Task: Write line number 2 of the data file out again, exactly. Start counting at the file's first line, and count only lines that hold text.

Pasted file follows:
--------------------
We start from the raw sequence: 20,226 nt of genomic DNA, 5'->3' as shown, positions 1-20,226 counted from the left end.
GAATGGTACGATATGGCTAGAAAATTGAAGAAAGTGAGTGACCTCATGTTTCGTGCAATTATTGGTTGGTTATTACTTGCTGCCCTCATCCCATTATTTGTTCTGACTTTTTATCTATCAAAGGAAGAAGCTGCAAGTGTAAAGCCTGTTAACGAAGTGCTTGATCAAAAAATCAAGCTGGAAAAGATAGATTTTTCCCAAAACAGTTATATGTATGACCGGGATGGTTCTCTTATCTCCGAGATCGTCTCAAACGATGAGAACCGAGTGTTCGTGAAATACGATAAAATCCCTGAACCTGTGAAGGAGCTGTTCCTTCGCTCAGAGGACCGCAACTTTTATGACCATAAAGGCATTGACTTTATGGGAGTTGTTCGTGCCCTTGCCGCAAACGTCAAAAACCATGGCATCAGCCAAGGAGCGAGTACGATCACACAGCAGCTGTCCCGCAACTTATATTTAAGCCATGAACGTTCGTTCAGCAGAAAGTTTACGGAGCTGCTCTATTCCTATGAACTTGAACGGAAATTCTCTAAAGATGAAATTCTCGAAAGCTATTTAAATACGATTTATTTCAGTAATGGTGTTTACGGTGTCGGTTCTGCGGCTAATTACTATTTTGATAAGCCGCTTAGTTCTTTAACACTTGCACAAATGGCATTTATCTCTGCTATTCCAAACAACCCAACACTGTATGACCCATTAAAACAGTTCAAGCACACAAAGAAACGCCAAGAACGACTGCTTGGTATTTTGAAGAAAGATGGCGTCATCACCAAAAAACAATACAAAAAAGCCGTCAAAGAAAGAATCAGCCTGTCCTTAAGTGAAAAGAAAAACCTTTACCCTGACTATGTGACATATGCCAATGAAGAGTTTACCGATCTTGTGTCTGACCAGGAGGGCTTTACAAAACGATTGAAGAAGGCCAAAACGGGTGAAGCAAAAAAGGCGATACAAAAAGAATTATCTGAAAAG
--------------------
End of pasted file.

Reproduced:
GAATGGTACGATATGGCTAGAAAATTGAAGAAAGTGAGTGACCTCATGTTTCGTGCAATTATTGGTTGGTTATTACTTGCTGCCCTCATCCCATTATTTGTTCTGACTTTTTATCTATCAAAGGAAGAAGCTGCAAGTGTAAAGCCTGTTAACGAAGTGCTTGATCAAAAAATCAAGCTGGAAAAGATAGATTTTTCCCAAAACAGTTATATGTATGACCGGGATGGTTCTCTTATCTCCGAGATCGTCTCAAACGATGAGAACCGAGTGTTCGTGAAATACGATAAAATCCCTGAACCTGTGAAGGAGCTGTTCCTTCGCTCAGAGGACCGCAACTTTTATGACCATAAAGGCATTGACTTTATGGGAGTTGTTCGTGCCCTTGCCGCAAACGTCAAAAACCATGGCATCAGCCAAGGAGCGAGTACGATCACACAGCAGCTGTCCCGCAACTTATATTTAAGCCATGAACGTTCGTTCAGCAGAAAGTTTACGGAGCTGCTCTATTCCTATGAACTTGAACGGAAATTCTCTAAAGATGAAATTCTCGAAAGCTATTTAAATACGATTTATTTCAGTAATGGTGTTTACGGTGTCGGTTCTGCGGCTAATTACTATTTTGATAAGCCGCTTAGTTCTTTAACACTTGCACAAATGGCATTTATCTCTGCTATTCCAAACAACCCAACACTGTATGACCCATTAAAACAGTTCAAGCACACAAAGAAACGCCAAGAACGACTGCTTGGTATTTTGAAGAAAGATGGCGTCATCACCAAAAAACAATACAAAAAAGCCGTCAAAGAAAGAATCAGCCTGTCCTTAAGTGAAAAGAAAAACCTTTACCCTGACTATGTGACATATGCCAATGAAGAGTTTACCGATCTTGTGTCTGACCAGGAGGGCTTTACAAAACGATTGAAGAAGGCCAAAACGGGTGAAGCAAAAAAGGCGATACAAAAAGAATTATCTGAAAAG